Spruing advice for small kinda intricate lost foam project

Discussion in 'Lost foam casting' started by Chassy, Aug 13, 2022.

  1. Chassy

    Chassy Copper

    I'm experimenting with casting some flaming bocce pallinos* and need some advice on the best way to sprue them up. They're 1.6" hollow spheres with a spindle inside around which I'm going to wrap a kevlar wick. I want advice because there's so much about these that is pushing the edge of what lost foam can do - they're small, with a large surface to volume ratio, and the path for the metal to flow around them is far from direct. A centrifugal casting setup would probably be best, but all I have is a bucket of fine sand. (BTW, they will also be coated with a thin layer of drywall compound.) My current plan is to make sure I have a long sprue to create more hydraulic pressure and to pour hot.

    Aside from wanting general advice, I have some specific questions:
    • The ideal sprue for lost foam is straight down. But is there a way I could gang these up for a single pour without causing too much of a chance of defects?

    • Regardless of if I gang them together or not, how far apart should they be? In the past, I think I've encountered some defects from hot gas from one pour messing with a nearby foam form in the same sand bucket. I'd prefer to avoid the extra work of setting these up in separate buckets of sand.

    • How well will dry sand flow into them? Should I take the extra step of making some green sand to pack in and around them? I have a gut feeling that this would give the pattern some extra stability, but maybe at the cost of permeability.

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    * A pallino is the little ball that's tossed out first during a game of bocce. Each person / team then alternates turns tossing their balls and trying to get them as close as possible to the pallino, or maybe to knock their competitors' balls away from it. I'm thinking it would be kinda fun for the pallino to be on fire, thus the hollow sphere with a wick on the inside.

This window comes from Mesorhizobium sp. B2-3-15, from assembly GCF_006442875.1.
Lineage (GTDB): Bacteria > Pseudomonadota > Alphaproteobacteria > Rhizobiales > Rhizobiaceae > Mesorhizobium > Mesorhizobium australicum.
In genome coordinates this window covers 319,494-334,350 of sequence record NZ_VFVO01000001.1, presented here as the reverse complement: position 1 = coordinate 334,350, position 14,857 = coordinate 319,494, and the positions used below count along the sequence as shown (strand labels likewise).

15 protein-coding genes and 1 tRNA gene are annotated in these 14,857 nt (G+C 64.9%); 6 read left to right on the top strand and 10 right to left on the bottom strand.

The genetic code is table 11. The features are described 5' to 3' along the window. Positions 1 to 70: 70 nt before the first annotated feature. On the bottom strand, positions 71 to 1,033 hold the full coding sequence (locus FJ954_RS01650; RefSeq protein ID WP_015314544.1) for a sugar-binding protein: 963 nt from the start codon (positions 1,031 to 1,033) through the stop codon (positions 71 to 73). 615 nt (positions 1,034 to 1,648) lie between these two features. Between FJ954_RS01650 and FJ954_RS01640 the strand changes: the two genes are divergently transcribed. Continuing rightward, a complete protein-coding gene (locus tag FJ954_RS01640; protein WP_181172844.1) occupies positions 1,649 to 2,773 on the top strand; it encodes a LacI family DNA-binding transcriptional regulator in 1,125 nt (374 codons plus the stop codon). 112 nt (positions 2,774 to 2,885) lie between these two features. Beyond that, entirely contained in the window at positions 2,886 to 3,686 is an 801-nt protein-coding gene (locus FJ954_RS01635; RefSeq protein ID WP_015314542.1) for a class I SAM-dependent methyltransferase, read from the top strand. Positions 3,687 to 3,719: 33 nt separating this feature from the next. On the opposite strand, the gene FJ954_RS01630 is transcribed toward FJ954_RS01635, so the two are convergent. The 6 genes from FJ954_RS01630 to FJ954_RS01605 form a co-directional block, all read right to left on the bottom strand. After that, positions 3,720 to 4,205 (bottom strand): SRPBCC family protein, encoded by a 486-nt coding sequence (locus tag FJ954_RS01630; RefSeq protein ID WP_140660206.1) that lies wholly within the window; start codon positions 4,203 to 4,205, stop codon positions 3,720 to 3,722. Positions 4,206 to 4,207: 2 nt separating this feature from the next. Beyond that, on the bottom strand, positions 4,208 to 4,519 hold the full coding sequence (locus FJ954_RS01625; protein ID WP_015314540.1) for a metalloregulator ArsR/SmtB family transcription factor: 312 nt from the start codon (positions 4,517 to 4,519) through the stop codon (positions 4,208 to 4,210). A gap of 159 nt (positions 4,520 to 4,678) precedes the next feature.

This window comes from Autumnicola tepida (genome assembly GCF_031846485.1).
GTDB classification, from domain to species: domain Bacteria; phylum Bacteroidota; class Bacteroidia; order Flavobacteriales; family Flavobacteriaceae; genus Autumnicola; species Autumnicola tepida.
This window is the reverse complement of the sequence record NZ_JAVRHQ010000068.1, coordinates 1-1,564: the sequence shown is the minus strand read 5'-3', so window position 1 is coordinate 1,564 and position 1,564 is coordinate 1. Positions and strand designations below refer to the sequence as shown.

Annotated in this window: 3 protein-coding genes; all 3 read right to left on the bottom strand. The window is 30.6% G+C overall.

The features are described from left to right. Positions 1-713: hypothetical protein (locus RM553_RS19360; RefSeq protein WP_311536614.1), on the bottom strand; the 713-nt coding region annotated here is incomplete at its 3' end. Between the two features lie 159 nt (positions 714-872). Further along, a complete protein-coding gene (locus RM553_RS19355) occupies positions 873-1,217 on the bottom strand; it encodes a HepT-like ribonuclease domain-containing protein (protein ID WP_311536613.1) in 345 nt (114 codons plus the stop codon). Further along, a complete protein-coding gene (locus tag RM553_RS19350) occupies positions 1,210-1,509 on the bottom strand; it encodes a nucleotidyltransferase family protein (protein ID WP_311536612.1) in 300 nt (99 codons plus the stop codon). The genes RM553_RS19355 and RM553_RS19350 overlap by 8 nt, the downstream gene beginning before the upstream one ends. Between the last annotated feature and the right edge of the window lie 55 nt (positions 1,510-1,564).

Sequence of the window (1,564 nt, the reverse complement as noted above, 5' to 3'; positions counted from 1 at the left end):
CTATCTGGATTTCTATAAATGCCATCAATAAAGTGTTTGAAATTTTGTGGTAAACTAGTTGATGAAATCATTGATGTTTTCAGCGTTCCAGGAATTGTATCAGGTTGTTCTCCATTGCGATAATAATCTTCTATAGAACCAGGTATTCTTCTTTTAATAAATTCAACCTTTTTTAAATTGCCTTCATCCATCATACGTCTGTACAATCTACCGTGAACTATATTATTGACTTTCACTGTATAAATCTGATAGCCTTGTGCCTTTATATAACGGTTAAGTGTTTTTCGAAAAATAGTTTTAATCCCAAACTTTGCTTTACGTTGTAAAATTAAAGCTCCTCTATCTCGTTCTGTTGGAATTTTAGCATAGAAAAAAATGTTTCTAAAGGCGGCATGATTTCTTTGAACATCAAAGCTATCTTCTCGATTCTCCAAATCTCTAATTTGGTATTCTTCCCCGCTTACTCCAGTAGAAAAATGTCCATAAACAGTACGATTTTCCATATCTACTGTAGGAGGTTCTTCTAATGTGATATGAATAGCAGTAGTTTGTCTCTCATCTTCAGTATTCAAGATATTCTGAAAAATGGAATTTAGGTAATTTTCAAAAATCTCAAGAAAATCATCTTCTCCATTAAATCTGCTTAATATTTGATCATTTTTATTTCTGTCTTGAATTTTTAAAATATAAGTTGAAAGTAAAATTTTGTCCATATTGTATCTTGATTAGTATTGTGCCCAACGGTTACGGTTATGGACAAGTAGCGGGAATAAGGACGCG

Thanks!
     
  2. Al2O3

    Al2O3 Administrator Staff Member

    Dry sand should flow and pack well, just make sure they are vibrated. 2-3” spacing should between them should be adequate and they can be ganged to a runner and fed from a single sprue.

    Best,
    Kelly
     
  3. Chassy

    Chassy Copper

    Just finished the project! Given that I'm very new to lost foam casting, I'm happy with the results - success with two out of the four pallinos. For the two failures, I'm guessing that there were areas that were just too tight for the aluminum to flow through. I think my drywall compound coating could also have been a little bit thicker. I'm also thinking that if I do this again, I could really use a vibratory tumbler for smoothing and polishing the exterior.


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  4. Petee716

    Petee716 Gold Banner Member

    The ones that turned out look really good. They should clean up pretty good. I’m not sure what happened but here’s something to consider:
    The liquid is going to take the path of least resistance. If it starts by moving first toward the failed side, partially fills, and then hits some resistance (like the downward gate), it will stop flowing that way and then start moving toward the successful side until it’s full. Then it tries to finish filling the first side but the gate is plugged by already solidified metal. That plugging solidification can happen in an instant. The horizontal flow may be the culprit here. Hotter metal might help, but in this case controlling the direction of flow might do the trick. I think melterskelter wrote a good description of this recently but I couldn’t find the thread.

    Pete
     
  5. Al2O3

    Al2O3 Administrator Staff Member

    More heat!

    Best,
    K
     

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